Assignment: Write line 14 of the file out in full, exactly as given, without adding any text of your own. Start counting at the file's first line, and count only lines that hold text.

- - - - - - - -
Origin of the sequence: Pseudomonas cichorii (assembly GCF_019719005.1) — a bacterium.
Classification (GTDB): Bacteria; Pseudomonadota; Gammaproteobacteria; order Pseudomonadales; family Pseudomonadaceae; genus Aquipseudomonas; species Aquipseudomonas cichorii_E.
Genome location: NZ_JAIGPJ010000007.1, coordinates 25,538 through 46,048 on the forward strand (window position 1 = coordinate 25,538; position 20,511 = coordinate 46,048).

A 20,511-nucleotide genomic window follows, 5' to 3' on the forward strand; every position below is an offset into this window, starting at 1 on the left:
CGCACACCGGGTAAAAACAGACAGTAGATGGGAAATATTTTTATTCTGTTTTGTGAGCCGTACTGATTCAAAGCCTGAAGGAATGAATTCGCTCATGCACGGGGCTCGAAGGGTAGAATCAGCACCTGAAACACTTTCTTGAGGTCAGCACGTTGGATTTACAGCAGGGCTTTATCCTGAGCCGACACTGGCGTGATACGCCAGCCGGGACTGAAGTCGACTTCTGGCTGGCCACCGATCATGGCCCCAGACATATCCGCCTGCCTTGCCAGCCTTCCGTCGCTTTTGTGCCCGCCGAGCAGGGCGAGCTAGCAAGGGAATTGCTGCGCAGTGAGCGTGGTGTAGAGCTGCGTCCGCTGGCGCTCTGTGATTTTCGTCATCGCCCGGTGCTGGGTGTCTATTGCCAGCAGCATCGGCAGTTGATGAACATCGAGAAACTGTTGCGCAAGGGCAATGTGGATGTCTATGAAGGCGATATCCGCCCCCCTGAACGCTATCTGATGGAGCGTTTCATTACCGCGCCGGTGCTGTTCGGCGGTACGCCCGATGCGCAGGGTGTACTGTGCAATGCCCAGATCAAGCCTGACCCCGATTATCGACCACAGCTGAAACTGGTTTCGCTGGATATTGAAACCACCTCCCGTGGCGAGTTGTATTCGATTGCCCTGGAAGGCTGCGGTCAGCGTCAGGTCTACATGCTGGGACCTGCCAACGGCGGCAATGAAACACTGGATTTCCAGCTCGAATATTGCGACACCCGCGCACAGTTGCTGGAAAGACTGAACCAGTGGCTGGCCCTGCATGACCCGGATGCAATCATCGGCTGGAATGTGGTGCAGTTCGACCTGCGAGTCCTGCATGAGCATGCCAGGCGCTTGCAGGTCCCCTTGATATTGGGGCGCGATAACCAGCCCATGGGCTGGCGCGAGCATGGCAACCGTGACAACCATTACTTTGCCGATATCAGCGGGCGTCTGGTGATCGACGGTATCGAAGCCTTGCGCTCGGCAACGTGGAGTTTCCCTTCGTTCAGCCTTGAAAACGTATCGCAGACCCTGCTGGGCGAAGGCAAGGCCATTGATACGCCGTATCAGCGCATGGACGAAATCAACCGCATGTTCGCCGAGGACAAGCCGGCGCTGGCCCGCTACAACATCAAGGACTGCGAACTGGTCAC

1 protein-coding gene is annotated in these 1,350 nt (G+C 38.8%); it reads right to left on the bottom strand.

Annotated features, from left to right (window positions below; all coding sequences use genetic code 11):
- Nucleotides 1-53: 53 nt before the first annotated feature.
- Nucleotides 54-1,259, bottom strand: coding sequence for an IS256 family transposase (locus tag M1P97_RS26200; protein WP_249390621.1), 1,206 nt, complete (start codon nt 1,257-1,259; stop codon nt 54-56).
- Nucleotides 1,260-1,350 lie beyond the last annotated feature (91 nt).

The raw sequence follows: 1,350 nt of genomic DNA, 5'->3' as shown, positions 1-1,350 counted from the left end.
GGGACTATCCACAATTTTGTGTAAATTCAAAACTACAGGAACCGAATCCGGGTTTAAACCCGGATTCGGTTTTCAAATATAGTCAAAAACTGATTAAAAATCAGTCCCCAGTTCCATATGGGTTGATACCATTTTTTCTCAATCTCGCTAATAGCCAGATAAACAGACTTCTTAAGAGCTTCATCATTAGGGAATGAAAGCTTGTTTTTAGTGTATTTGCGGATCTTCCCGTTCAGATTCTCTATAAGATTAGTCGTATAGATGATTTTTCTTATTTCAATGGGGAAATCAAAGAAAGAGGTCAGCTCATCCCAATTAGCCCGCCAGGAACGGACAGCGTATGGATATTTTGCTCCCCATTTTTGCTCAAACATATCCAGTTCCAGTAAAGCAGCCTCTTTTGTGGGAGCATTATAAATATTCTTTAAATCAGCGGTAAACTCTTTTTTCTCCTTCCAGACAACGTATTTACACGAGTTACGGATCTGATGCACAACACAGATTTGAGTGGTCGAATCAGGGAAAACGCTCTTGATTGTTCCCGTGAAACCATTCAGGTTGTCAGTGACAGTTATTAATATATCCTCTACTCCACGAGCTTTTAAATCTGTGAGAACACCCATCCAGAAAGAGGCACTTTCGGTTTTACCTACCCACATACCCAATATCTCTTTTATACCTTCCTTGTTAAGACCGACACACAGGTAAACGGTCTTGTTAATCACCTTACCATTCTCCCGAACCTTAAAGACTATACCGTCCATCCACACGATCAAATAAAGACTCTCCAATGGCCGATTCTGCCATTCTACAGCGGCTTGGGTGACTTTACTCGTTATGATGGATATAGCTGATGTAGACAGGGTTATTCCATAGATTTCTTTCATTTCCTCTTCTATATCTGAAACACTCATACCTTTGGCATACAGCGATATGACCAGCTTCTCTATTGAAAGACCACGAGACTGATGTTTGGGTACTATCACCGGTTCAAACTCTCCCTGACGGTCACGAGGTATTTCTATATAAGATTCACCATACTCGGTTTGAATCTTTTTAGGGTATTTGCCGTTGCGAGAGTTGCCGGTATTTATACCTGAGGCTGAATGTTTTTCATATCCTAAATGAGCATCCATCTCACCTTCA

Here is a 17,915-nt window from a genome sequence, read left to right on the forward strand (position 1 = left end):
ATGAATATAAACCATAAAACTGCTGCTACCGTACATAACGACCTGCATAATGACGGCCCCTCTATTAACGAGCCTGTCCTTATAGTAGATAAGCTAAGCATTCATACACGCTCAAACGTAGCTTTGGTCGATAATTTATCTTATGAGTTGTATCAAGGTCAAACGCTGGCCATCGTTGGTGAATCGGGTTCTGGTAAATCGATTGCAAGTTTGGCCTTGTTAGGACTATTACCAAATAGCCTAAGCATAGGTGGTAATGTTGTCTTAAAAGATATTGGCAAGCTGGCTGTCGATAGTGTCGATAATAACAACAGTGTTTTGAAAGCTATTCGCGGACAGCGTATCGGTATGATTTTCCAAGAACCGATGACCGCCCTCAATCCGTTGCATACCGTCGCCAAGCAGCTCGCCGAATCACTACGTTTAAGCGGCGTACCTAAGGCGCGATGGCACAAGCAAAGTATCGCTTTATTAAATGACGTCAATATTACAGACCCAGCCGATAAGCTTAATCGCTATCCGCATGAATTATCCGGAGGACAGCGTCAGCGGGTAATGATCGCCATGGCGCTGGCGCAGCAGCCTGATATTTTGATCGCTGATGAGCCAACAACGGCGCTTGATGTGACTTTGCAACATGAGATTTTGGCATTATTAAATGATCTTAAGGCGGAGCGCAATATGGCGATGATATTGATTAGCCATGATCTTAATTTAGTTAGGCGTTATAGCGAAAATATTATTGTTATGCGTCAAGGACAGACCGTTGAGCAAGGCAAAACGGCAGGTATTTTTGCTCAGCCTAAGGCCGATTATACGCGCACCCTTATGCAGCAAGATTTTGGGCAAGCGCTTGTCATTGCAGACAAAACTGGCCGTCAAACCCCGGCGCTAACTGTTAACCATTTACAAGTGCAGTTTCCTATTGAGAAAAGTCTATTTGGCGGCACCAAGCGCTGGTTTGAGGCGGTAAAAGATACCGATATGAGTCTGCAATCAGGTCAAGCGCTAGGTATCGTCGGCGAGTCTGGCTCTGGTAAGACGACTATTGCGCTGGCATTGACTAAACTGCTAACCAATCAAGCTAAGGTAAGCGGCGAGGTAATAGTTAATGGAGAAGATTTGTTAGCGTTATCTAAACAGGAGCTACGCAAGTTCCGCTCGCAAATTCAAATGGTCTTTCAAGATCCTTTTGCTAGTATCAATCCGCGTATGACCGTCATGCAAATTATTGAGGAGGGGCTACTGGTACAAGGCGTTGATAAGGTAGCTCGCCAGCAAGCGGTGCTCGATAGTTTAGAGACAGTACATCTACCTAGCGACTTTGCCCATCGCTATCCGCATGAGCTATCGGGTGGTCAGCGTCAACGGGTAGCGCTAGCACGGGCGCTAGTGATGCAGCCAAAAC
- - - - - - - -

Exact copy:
ATGAATATAAACCATAAAACTGCTGCTACCGTACATAACGACCTGCATAATGACGGCCCCTCTATTAACGAGCCTGTCCTTATAGTAGATAAGCTAAGCATTCATACACGCTCAAACGTAGCTTTGGTCGATAATTTATCTTATGAGTTGTATCAAGGTCAAACGCTGGCCATCGTTGGTGAATCGGGTTCTGGTAAATCGATTGCAAGTTTGGCCTTGTTAGGACTATTACCAAATAGCCTAAGCATAGGTGGTAATGTTGTCTTAAAAGATATTGGCAAGCTGGCTGTCGATAGTGTCGATAATAACAACAGTGTTTTGAAAGCTATTCGCGGACAGCGTATCGGTATGATTTTCCAAGAACCGATGACCGCCCTCAATCCGTTGCATACCGTCGCCAAGCAGCTCGCCGAATCACTACGTTTAAGCGGCGTACCTAAGGCGCGATGGCACAAGCAAAGTATCGCTTTATTAAATGACGTCAATATTACAGACCCAGCCGATAAGCTTAATCGCTATCCGCATGAATTATCCGGAGGACAGCGTCAGCGGGTAATGATCGCCATGGCGCTGGCGCAGCAGCCTGATATTTTGATCGCTGATGAGCCAACAACGGCGCTTGATGTGACTTTGCAACATGAGATTTTGGCATTATTAAATGATCTTAAGGCGGAGCGCAATATGGCGATGATATTGATTAGCCATGATCTTAATTTAGTTAGGCGTTATAGCGAAAATATTATTGTTATGCGTCAAGGACAGACCGTTGAGCAAGGCAAAACGGCAGGTATTTTTGCTCAGCCTAAGGCCGATTATACGCGCACCCTTATGCAGCAAGATTTTGGGCAAGCGCTTGTCATTGCAGACAAAACTGGCCGTCAAACCCCGGCGCTAACTGTTAACCATTTACAAGTGCAGTTTCCTATTGAGAAAAGTCTATTTGGCGGCACCAAGCGCTGGTTTGAGGCGGTAAAAGATACCGATATGAGTCTGCAATCAGGTCAAGCGCTAGGTATCGTCGGCGAGTCTGGCTCTGGTAAGACGACTATTGCGCTGGCATTGACTAAACTGCTAACCAATCAAGCTAAGGTAAGCGGCGAGGTAATAGTTAATGGAGAAGATTTGTTAGCGTTATCTAAACAGGAGCTACGCAAGTTCCGCTCGCAAATTCAAATGGTCTTTCAAGATCCTTTTGCTAGTATCAATCCGCGTATGACCGTCATGCAAATTATTGAGGAGGGGCTACTGGTACAAGGCGTTGATAAGGTAGCTCGCCAGCAAGCGGTGCTCGATAGTTTAGAGACAGTACATCTACCTAGCGACTTTGCCCATCGCTATCCGCATGAGCTATCGGGTGGTCAGCGTCAACGGGTAGCGCTAGCACGGGCGCTAGTGATGCAGCCAAAAC